Reforming Small Electricity Systems: Market Design and Competition

Adwoa Asantewaa*, Tooraj Jamasb, Manuel Llorca

*Corresponding author for this work

Research output: Working paperResearch

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The financial viability of electric utilities in sub-Sahara Africa (SSA) is a central energy policy issue. This follows a persistent under-recovery of costs despite having some of the highest electricity prices in the world. However, discussions on electricity price-cost margins often focus on the revenue aspects and tariff and utility reforms, but inadequately on costs and broader sector reforms. Through a synthesis of reform theories and case studies and using small electricity systems as a surrogate for liberalised sectors without competitive markets, this paper examines the connection between sector reforms and costs. It brings economic perspective to financial performance in SSA electricity systems and the need for a holistic approach for cost-recovery. We recommend the promotion of mobile power plants to facilitate contestability in generation and competitive procurement of new capacity to lower costs. Small systems should participate in regional power markets to neutralise the scale limitations of autarkic demand, and form platforms to share information on cost opportunities to inform procurement designs and regulatory benchmarks. Regional markets could partner with governments to develop subsidy schemes such as contracts for differences to remove rigidities in national power purchasing contracts to promote participation of small systems in regional markets. Yardstick competition in the distribution segment is viable in small electricity systems and should be pursued.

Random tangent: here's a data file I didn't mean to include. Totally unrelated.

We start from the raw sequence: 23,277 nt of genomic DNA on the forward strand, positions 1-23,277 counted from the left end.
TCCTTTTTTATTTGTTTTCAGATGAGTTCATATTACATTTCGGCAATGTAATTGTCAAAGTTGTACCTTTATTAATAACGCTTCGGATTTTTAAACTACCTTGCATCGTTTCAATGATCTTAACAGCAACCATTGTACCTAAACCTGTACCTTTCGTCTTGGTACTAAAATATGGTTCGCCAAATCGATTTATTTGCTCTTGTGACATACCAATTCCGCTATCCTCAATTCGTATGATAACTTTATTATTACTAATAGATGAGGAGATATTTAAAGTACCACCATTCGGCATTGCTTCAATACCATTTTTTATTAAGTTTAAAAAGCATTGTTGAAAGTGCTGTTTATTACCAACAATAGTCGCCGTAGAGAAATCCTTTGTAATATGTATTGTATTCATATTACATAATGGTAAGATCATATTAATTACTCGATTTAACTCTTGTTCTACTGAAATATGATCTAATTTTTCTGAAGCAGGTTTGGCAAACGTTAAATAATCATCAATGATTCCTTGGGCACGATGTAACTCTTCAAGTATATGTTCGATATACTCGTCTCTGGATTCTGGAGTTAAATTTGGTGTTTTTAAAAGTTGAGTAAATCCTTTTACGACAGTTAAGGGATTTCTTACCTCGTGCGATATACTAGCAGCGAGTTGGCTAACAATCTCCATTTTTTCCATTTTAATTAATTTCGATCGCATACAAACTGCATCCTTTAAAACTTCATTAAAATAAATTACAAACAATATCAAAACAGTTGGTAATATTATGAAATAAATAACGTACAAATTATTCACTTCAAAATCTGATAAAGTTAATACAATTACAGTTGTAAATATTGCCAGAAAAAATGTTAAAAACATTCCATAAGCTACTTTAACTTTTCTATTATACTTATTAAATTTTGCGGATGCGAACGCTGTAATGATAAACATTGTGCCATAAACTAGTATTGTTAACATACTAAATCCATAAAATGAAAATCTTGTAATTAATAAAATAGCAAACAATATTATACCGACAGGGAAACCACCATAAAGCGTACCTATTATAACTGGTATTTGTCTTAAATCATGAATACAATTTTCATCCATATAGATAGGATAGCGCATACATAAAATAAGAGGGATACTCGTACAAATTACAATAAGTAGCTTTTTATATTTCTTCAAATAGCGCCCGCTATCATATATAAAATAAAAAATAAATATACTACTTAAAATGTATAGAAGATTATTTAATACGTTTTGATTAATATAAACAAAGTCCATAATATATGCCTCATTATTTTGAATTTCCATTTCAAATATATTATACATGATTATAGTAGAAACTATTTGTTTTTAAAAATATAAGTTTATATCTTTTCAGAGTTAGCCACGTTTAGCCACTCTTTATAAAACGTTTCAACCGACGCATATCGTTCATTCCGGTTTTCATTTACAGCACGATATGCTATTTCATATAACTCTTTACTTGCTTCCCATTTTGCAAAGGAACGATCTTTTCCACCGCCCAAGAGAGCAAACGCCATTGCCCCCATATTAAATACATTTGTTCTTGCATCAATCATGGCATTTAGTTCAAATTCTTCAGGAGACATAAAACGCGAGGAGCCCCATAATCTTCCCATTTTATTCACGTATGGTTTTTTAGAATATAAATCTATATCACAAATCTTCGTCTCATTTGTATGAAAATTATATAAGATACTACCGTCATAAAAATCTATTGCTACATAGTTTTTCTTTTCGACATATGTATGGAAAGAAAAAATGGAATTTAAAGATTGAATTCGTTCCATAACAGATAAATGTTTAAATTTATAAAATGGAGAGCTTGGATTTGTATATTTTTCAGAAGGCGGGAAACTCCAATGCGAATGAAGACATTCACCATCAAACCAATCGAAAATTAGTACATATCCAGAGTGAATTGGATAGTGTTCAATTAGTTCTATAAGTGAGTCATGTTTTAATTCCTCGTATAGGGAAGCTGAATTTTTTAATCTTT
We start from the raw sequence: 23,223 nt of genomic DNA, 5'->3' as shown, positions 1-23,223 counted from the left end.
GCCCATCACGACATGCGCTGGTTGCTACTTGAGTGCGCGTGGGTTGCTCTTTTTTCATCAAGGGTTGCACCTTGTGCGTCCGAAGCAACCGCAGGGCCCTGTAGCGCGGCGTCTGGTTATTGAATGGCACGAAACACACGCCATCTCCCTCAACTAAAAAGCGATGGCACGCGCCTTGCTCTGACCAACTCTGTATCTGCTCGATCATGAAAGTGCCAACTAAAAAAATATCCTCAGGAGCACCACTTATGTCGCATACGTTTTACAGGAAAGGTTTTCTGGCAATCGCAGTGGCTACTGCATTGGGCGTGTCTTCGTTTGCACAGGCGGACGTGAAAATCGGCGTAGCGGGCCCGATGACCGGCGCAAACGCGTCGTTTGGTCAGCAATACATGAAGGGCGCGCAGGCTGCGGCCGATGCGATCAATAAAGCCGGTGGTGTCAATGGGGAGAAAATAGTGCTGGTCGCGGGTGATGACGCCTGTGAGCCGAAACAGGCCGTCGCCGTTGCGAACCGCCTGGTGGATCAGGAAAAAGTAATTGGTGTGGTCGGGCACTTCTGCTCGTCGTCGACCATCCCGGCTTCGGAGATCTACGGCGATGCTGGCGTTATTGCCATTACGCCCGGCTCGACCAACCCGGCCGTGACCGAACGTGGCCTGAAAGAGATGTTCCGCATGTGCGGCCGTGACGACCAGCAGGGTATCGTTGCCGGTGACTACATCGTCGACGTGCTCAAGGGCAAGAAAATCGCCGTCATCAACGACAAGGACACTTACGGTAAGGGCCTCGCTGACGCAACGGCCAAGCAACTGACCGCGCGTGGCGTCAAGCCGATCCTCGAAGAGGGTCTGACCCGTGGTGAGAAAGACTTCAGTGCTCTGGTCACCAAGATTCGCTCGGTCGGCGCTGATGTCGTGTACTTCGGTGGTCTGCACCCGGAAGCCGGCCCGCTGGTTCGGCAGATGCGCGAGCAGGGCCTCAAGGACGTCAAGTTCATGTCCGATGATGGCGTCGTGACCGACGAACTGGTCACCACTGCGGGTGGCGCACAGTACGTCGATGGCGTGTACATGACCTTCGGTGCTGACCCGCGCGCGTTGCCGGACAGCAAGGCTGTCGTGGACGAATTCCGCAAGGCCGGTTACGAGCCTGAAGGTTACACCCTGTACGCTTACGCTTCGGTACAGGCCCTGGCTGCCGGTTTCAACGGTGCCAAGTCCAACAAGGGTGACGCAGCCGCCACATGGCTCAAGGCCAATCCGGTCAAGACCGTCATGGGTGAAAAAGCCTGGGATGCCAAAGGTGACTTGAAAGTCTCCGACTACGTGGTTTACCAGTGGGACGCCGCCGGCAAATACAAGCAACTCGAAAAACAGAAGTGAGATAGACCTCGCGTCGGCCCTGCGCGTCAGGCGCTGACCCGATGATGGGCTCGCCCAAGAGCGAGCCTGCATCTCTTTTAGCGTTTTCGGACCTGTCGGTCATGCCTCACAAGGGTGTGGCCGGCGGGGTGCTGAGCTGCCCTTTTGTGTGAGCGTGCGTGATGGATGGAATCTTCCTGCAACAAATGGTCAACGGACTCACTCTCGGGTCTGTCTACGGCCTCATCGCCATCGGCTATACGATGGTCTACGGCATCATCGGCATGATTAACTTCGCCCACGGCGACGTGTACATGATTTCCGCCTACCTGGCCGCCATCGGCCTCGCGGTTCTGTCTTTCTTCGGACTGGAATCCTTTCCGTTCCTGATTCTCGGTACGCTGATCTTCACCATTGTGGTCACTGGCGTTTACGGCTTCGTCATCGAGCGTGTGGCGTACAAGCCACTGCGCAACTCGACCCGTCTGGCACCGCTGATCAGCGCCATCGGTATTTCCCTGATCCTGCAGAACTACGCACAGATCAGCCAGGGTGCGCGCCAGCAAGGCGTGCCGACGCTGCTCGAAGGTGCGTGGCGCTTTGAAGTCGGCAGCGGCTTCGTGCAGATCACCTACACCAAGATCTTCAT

Original languageEnglish
Place of PublicationFrederiksberg
PublisherDepartment of Economics. Copenhagen Business School
Number of pages29
Publication statusPublished - 2022
SeriesWorking Paper / Department of Economics. Copenhagen Business School
SeriesCSEI Working Paper


  • Small electricity systems
  • Sub-Saharan Africa
  • Electric utilities
  • Financial performance
  • Cost under recovery
  • Electricity prices

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